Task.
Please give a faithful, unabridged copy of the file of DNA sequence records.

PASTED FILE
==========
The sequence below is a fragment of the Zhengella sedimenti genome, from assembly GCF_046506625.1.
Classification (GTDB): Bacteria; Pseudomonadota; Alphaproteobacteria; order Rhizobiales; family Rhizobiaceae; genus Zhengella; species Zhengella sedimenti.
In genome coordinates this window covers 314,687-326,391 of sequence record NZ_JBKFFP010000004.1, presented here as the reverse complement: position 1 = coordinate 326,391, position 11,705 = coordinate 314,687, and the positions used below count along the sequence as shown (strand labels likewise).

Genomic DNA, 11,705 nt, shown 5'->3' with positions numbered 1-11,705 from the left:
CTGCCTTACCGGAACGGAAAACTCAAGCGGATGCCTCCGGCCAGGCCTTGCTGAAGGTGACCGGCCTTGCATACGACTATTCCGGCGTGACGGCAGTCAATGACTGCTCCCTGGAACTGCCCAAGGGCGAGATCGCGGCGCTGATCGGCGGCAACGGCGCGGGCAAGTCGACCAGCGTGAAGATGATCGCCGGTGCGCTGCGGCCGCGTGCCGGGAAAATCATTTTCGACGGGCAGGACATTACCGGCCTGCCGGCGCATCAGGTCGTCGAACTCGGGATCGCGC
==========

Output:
The sequence below is a fragment of the Zhengella sedimenti genome, from assembly GCF_046506625.1.
Classification (GTDB): Bacteria; Pseudomonadota; Alphaproteobacteria; order Rhizobiales; family Rhizobiaceae; genus Zhengella; species Zhengella sedimenti.
In genome coordinates this window covers 314,687-326,391 of sequence record NZ_JBKFFP010000004.1, presented here as the reverse complement: position 1 = coordinate 326,391, position 11,705 = coordinate 314,687, and the positions used below count along the sequence as shown (strand labels likewise).

Genomic DNA, 11,705 nt, shown 5'->3' with positions numbered 1-11,705 from the left:
CTGCCTTACCGGAACGGAAAACTCAAGCGGATGCCTCCGGCCAGGCCTTGCTGAAGGTGACCGGCCTTGCATACGACTATTCCGGCGTGACGGCAGTCAATGACTGCTCCCTGGAACTGCCCAAGGGCGAGATCGCGGCGCTGATCGGCGGCAACGGCGCGGGCAAGTCGACCAGCGTGAAGATGATCGCCGGTGCGCTGCGGCCGCGTGCCGGGAAAATCATTTTCGACGGGCAGGACATTACCGGCCTGCCGGCGCATCAGGTCGTCGAACTCGGGATCGCGC